Questions have been raised about proper funding for the Army Corps of Engineers, which is in charge of many hurricane-protection programs across the United States. In February 2005, following in the tradition of past Presidents including President Carter and President Clinton, U.S. President George W. Bush proposed cutting the Corps budget by 7%, in 2004 he proposed a 13% cut.[12] However corps officials stated that a decrease in funding was not to blame. The levees themselves were only designed to protect New Orleans from a direct hit by a Category 3 hurricane and that this decision was made by the corps decades ago "based on a cost-benefit analysis" said Lt. Gen. Carl Strock, chief of engineers of the corps.

Though the levee system as a whole had yet to be completed, those that failed, most notably the 17th Street Canal, were already up to the standards required to survive a category 3. Claims have appeared that, although completed, the 17th St levees had not been compacted, planted or sealed with rock or concrete because of funding shortfalls and were therefore prone to failure. (Wonkette)These claims however, dont bear out as the 17th street levees were concrete walls and not earthen works that would require such shoring up.

"These (projects) were not funded at the full ability of the Corps of Engineers to execute the project," said General Strock. "But the important question is, 'Would that have made a difference?' And my assessment is, no, it would not." Strock also said
"I'm not sure that had the SELA been completely intact, that it really would have helped this, because this was about a levee breach."

"I fought every  . . . administration when they tried to use the Corps of Engineers as a piggy bank to pay for other projects," said former House Appropriations Committee Chairman Bob Livingston, a Louisiana Republican who represented the New Orleans suburbs for more than 20 years. "I had major battles with the Clinton administration. Going back to Carter. They've all sought to draw down the Corps of Engineers and put it elsewhere," he said.

The 2004 hurricane season was the worst in decades. In spite of that, the federal government came back in the spring of 2005 with the steepest reduction in hurricane and flood-control funding for New Orleans in history. Because of the proposed cuts, the Corps office there imposed a hiring freeze. Officials said that money targeted for the SELA project was reduced to $10.4 million, down from $36.5 million.

Did New Orleans Catastrophe Have to Happen? 

The money would have gone into funding studies about the feasibility of upgrading the current levees to withstand Category 4 and Category 5 Hurricanes instead of just Category 3. It is worth noting that, even if the Corps had had full funding, no work beyond finishing the study and making plans for levee upgrades would have been acomplished by the time of Katrina's arrival.

New Orleans' emergency operations chief Terry Ebbert, is cited as saying "This is a national disgrace. We can send massive amounts of aid to tsunami victims, but we can't bail out the city of New Orleans."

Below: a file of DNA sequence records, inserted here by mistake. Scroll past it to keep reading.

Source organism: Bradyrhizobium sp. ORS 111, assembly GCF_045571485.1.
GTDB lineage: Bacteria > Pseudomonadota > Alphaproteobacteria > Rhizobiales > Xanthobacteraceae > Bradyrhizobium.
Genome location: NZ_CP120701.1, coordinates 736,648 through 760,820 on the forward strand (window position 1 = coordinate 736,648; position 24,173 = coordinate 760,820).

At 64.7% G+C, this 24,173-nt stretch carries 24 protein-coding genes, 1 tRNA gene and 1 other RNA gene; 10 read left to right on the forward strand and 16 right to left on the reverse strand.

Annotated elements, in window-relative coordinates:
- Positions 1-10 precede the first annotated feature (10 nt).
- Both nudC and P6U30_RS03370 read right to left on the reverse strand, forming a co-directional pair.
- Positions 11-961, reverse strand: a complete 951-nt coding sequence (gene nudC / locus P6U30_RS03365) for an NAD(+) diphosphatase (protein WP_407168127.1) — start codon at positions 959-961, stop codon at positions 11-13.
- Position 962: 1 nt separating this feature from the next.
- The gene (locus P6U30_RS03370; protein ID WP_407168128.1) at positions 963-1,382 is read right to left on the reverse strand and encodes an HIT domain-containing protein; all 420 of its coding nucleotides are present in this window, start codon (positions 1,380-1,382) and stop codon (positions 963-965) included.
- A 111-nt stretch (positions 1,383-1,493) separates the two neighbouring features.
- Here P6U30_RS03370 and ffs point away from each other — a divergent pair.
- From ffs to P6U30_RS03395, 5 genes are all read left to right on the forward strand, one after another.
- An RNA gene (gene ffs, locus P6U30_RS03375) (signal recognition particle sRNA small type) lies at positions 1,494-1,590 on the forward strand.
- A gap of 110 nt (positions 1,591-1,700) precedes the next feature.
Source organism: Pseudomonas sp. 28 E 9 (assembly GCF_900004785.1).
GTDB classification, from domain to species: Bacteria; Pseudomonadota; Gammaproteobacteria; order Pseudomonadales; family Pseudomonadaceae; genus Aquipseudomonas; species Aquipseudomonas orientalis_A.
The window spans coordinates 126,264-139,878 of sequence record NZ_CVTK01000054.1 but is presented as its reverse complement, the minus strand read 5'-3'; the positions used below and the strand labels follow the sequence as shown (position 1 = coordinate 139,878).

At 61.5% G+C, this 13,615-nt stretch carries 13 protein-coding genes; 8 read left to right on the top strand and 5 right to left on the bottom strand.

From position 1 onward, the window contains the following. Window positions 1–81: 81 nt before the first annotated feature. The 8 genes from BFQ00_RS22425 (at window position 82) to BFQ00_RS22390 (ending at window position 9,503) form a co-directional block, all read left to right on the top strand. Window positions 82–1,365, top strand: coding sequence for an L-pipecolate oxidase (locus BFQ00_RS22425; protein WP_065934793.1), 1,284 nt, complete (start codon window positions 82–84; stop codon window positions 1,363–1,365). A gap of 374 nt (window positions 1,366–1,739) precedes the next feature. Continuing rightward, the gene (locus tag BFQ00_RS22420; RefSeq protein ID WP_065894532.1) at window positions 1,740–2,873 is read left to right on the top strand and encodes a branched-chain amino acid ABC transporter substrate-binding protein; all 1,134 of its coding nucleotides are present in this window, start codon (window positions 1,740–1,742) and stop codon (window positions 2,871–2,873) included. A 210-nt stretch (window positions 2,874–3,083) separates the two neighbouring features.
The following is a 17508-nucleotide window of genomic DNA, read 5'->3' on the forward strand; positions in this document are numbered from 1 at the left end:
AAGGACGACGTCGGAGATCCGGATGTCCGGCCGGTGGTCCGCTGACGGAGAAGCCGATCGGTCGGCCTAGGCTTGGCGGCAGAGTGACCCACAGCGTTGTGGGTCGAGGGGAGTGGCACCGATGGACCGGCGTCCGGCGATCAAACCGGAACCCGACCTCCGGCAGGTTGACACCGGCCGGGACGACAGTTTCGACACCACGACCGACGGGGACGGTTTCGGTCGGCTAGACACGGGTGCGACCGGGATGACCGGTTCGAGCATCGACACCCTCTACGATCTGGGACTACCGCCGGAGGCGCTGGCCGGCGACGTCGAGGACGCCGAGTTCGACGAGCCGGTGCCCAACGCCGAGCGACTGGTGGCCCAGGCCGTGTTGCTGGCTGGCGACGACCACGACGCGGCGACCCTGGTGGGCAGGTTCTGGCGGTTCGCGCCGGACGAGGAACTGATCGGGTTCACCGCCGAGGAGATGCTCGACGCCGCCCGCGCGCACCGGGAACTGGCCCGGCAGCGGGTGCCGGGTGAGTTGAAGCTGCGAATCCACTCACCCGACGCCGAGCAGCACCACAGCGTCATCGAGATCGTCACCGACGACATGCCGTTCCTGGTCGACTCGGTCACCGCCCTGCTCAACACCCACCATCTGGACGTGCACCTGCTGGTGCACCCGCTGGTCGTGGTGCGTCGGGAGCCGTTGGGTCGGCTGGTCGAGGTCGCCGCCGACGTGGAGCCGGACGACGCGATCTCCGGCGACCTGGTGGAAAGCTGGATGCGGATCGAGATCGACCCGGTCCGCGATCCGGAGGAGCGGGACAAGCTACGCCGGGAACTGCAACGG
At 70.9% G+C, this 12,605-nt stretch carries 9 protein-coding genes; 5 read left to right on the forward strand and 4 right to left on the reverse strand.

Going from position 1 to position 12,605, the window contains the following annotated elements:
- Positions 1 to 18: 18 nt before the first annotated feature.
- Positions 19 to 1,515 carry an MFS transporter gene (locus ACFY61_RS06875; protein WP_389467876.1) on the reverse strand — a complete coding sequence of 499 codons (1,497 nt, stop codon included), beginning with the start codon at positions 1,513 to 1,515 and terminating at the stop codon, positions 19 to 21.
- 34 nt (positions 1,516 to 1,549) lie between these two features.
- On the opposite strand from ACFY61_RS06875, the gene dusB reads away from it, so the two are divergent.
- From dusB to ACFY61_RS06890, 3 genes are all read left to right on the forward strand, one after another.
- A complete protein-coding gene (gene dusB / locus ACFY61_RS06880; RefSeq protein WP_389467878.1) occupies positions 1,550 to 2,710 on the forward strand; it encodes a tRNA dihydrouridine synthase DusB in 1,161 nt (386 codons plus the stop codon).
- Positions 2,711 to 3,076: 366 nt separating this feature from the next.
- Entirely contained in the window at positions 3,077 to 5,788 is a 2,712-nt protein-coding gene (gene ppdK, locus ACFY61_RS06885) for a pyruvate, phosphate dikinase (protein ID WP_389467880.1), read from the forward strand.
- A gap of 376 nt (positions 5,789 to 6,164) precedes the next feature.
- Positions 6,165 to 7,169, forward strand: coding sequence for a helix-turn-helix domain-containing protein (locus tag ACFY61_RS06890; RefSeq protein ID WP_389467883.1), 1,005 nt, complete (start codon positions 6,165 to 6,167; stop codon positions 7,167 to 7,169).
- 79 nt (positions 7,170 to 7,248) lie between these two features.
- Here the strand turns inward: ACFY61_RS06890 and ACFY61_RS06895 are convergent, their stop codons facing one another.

Bush under fire over hurricane aid 

There are also major concerns about the Government suspending search and rescue efforts to focus on protecting businesses from looters. U.S. President George W. Bush has said that saving lives should come first but he and the local New Orleans Government have also stated that they will have zero tolerance for looters. In response to a question about the President's zero tolerance policy, White House press secretary Scott McClellan affirmed that looters should not be allowed to take food, water or shoes, that they should get those things though some other way.

Press Briefing by Scott McClellan

Louisiana's Governor Kathleen Blanco warned that troops had orders to shoot to kill. She said "These troops are fresh back from Iraq, well trained, experienced, battle tested and under my orders to restore order in the streets." She went on to say "They have M-16s and they are locked and loaded. These troops know how to shoot and kill and they are more than willing to do so if necessary and I expect they will."

Headlines for September 2, 2005

On September 2, CNN's Soledad O'Brien asked FEMA head Mike Brown "How is it possible that we're getting better info than you were getting . . . we were showing live pictures of the people outside the Convention Center . . . also we'd been reporting that officials had been telling people to go to the Convention Center . . . I don't understand how FEMA cannot have this information." When pressed, Brown reluctantly admitted he had learned about the starving crowds at the Convention Center from news media reports. O'Brien then said to Brown, "FEMA's been on the ground four days, going into the fifth day, why no massive air drop of food and water . . .in Banda Aceh, Indonesia, they got food drops two days after the tsunami."

The big disconnect on New Orleans
The official version; then there's the in-the-trenches version

Former Mayor of Atlanta and UN Ambassador Andrew Young, who was born in New Orleans, had a more nuanced reaction to the disaster:

"I was surprised and not surprised . . . It's not just a lack of preparedness. I think the easy answer is to say that these are poor people and black people and so the government doesn't give a damn . . .
there might be some truth to that. 
But I think we've got to see this as a serious problem of the long-term neglect of an environmental system on which our nation depends."

Across U.S., Outrage at Response